I have always been the most haphazard of gardeners. I’ve regularly been seduced by a pretty plant and brought it home without a thought. In a couple of my homes, these crushes gradually overtook the front yard, and I ended up with a glorious riot that was lots of work to maintain. As my husband and I began our search for our empty nest, I knew that I wanted to do things differently. I wanted a plan.
After our hope of building a modern house with a large garden and orchard in the Glenville area of Cleveland was dashed by a flood of red tape and bureaucracy, my husband, Len, and I went and looked at a rather plain 1950s bungalow in East Overlook Road in Cleveland Heights.
The house really didn’t look like much from the outside, had been on the market for a year and even our Realtor, who had usually seen every property in the Heights, admitted he had passed right by. It had several wonderful features however. The structure of the house was excellent, was just the right size, and could be renovated how we wanted. It was within walking distance of all of our day-to-day activities. It had a smallish, but tidy backyard that was shaded from the hot summer sun. It was perfect for eating outside and for a lounging greyhound.
But it was the front yard that held the most promise. It was south facing, totally flat and had no trees, just a 38×38 expanse of grass. Perfect!
I have wanted to grow as many of my own fruits and vegetables as possible and have always been drawn to the ordered beds of a French kitchen garden or potager. The new front yard would enable me to create an elegant yet functional garden and keep me engaged with my wonderful neighborhood.
I am so fortunate to have a dear friend from my high school days who has a boutique landscaping business in Hudson. Alison Wilson is an irreverent, stylish, and knowledgable compatriot, who is not afraid to tell me I have lost my mind. She and I set about carving out a plan for the front garden. With input from my extremely talented neighbor, Mike Madorsky, as well as Larson Brothers Construction, we have begun to put it in motion.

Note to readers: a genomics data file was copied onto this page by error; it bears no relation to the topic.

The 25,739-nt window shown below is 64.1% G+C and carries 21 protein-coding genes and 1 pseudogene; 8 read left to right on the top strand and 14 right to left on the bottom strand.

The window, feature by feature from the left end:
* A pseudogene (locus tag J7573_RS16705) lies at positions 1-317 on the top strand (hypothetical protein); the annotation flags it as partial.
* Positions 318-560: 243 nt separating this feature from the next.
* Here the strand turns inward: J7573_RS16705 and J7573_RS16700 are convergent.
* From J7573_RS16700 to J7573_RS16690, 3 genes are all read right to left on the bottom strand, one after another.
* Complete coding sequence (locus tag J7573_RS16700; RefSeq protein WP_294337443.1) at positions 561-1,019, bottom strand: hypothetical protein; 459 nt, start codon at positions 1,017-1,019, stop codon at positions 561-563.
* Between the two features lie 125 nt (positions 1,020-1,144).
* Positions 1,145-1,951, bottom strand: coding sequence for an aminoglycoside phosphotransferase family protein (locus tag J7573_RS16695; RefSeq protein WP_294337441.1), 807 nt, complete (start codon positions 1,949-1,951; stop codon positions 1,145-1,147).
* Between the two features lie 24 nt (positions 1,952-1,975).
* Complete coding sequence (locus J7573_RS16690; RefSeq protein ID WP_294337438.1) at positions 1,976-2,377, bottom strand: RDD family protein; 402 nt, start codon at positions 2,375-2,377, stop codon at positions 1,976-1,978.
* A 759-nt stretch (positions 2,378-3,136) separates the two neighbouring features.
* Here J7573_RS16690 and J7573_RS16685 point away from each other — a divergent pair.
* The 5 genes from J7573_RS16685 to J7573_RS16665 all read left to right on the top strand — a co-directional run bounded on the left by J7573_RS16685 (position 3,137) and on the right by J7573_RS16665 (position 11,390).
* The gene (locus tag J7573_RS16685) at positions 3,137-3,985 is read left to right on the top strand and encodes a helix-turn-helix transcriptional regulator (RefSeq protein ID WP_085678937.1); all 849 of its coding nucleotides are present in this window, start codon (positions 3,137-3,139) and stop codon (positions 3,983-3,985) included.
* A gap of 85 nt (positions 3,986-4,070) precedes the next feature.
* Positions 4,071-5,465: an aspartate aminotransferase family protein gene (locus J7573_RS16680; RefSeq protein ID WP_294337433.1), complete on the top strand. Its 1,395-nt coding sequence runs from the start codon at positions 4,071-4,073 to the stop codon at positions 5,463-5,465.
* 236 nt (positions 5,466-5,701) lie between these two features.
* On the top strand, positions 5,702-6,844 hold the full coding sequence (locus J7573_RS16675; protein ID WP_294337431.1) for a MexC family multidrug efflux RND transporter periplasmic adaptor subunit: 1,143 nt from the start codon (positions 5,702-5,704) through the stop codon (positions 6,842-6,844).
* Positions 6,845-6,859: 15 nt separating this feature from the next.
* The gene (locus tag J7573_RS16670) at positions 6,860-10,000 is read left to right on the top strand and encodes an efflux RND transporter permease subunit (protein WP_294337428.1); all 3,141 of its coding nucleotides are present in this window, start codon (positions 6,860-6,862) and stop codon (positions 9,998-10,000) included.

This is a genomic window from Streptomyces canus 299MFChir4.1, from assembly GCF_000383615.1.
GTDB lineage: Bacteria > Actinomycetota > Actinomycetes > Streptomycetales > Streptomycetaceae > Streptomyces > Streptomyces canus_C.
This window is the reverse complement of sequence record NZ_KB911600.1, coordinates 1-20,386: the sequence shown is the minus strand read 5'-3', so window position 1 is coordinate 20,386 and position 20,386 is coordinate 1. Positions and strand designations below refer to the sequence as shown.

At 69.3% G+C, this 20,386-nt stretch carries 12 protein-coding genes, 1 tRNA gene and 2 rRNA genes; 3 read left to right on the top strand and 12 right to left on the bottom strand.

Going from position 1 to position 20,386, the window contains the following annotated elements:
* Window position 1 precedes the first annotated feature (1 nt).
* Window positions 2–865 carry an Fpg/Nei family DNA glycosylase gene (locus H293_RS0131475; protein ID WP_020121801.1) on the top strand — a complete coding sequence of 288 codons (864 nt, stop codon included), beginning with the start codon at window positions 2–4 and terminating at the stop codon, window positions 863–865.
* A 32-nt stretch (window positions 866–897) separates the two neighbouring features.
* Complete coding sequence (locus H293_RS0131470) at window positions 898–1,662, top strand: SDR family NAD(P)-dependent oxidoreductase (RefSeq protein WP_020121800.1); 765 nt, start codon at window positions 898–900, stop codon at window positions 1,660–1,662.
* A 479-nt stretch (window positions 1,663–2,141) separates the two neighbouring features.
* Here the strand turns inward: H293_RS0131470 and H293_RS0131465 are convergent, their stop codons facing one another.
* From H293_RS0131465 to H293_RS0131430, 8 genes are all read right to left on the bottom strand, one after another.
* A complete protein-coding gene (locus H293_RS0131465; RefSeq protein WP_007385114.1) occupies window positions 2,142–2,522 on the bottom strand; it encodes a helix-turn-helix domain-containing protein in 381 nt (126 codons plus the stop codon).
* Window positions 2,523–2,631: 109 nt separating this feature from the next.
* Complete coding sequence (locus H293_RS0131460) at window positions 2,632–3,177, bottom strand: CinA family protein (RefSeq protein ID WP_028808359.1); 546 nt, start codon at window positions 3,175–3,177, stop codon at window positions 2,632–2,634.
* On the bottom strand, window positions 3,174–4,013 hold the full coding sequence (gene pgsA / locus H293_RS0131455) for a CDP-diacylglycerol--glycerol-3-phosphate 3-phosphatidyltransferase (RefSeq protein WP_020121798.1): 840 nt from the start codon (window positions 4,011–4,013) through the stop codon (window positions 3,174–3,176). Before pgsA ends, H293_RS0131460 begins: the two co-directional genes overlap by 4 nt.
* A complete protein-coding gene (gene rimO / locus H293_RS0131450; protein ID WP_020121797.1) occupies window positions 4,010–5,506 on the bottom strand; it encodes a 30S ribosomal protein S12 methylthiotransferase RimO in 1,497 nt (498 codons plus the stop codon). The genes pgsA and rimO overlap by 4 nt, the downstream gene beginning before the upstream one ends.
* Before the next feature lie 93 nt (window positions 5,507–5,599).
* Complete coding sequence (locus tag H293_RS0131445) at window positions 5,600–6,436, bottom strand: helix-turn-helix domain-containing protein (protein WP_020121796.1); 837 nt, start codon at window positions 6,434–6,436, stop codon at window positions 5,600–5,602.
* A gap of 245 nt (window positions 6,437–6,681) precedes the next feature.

After many discussions and drawings starting in 2015, we came up with the master plan pictured below.
The garden hinges on raised beds divided by crushed recycled concrete paths. This will allow me to continue to garden when I am 102 by eliminating much of the bending. The raised beds also allow for me to bring in good topsoil, which I can regularly amend with compost from my pile out behind the garage. The beds are going to be 16 inches high and made from 2×6 tongue and groove untreated 7pine, lined with landscape fabric.
I love the concentric plan, which lends a formal aspect. The plan also includes a yet-to-be determined focal piece and three dwarf fruit trees. A sweet cherry and an Italian plum will flank the focal piece, and a crab called Ralph Shay will shade the front patio as well as a bit of our living room. It has large apples for a crab (about 1 1/2-inches) so it will be a productive tree as well.
During the summer of 2016, we concentrated on finishing the back yard, but we did have Larson Bros. clear an area along the front of the house for use as a work area (the outdoor spigot was there, as well as two rain barrels) and a small patio. This area was leveled and covered with finely crushed recycled concrete, which looks much like the crushed limestone or granite paths all through Paris.
We loved that it is a recycled product and the presence of lime in the mixture keeps it almost weed free.
This spring, Mike will drive all the boxes he built in his shop, right behind us, through Zagara’s parking lot and set them up in the front yard. Talk about local. We’ll fill them with soil and also plant the trees.
The ground level bed surrounding the raised beds and the paths themselves will wait until 2018. I will spend this winter in that most enjoyable and hopeful of gardener’s tasks—choosing the vegetables to plant.
— Melissa McClelland